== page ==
[By 1836 Japan had lived under a single government for over two hundred years. During this time the government rotted from within, seizing lands and power on the flimsiest of excuses at the continual expense of the outlying clans, leaving thousands of wandering samurai with no place to go. Isolated and secluded from the rest of the world, Japan detached from reality, its only direction perpetually inward. This caused a time warp in the land, accelerating into the future.
Souls came into existence never before seen in this incarnation of Earth. Souls distilled from a boiling planet yet to face the consequences its own treachery. Souls terrorized and made devoid at having faced the truth of an inhabited world - and having found in it no future.
In thirty years time, the seclusion would end vaulting Japan back into conjunction with the world in a furious phase of re-entry that eventually ends with the explosions of two atomic bombs. But Mankind has yet to commit the worst of its deeds.]
I saw three swordsmen in the darkening evening rain.
I saw three swordsmen and knew the world is doomed.
The drenching forest rain was menacing, inviolate from Man. The cold steeped my bones into submission. The wind howled in my ears telling me civilization had long disappeared. But these men stood still and sturdy, one with the elements.
Swords drawn held out to the side, ready to take what they could take. Doubt had been wrung from them ages ago. Resolute. Resistant. Removed. Words do not exist to sway them off their course. They had moved beyond.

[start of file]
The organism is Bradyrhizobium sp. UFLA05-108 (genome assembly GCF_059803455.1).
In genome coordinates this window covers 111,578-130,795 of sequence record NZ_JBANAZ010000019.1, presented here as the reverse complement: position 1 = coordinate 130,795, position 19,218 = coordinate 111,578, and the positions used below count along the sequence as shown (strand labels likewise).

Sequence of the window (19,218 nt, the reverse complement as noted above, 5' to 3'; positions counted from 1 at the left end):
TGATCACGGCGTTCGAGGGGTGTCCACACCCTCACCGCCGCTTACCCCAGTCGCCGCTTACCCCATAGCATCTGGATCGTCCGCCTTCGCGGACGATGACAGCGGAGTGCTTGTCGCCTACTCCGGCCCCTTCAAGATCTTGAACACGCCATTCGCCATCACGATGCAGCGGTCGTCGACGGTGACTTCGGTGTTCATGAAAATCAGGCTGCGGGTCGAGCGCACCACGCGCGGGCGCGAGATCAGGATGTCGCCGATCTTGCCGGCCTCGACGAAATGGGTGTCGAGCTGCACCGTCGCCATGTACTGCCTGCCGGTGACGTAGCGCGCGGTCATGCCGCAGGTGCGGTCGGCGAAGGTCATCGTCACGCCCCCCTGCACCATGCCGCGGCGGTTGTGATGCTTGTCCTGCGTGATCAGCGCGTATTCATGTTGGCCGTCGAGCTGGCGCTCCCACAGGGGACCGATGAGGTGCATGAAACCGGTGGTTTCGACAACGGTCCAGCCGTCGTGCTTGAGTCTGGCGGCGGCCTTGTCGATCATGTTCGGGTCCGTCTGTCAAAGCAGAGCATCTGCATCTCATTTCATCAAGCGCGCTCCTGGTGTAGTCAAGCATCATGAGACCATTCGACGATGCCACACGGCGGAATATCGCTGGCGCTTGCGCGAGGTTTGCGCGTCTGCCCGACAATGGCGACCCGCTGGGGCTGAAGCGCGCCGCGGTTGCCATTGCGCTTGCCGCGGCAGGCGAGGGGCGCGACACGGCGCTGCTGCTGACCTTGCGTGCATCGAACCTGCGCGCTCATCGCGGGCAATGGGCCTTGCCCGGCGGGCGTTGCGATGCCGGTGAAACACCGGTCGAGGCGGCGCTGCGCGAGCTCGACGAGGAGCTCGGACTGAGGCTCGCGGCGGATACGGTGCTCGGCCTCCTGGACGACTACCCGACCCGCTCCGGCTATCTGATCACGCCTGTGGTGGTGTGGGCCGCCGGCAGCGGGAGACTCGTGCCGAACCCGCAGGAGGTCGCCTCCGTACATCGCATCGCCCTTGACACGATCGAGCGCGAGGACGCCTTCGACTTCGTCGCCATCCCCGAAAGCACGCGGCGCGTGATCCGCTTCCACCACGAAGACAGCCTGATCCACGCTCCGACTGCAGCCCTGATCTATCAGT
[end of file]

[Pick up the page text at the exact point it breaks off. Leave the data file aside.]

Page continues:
Living in nameless conviction, they roam the silenced land. Their focused steel is not their greatest weapon: but the strength of knowing what they know. Peasants instinctively avoid them like black priests of the night. No one speaks of them after they leave, passing invisibly by as evil within.
They do not contemplate after taking a life anymore than a child stepping on an insect. Nature has spoken, that is all. They carry the rage of spurned lovers. Once samurai of the castle, they answer to no man ever again. Survival a day's business. Life an endless pursuit. Their sentence of death freed them of worldly delusion.
Words rarely leave their lips. To whom could they speak who could understand? Of what they know can not be explained. To attempt to speak of it only proves one's self-deception. Their pained eyes see through images we create.
In paralyzed moments I stood staring at them as if in a spell. Could have been seconds or an hour before I returned to consciousness. I remember a great feeling of compulsion to ask them to divulge the secret of what drove them. It was more than revenge or bitterness. A spirit wind - a kamikaze - pushed them onward. I began to doubt my eyes.
I have known these woods all my life. I did not know them that day. They belonged to the three swordsmen. I shall never cross these passes again in the same way having seen this dream of darkness. I thought we had a chance. I thought we had hope. I'll carry this coldness in me evermore.
My name is Kuzuryu, of the Gifu prefecture. It is said I'm a person of vision but to what end I do not know. I write this as witness to what I saw. I feel this is more important than anything I've ever come across in my life. I do not know what - if anything - will come of this writing. But I feel compelled to do it. May the gods have mercy upon us!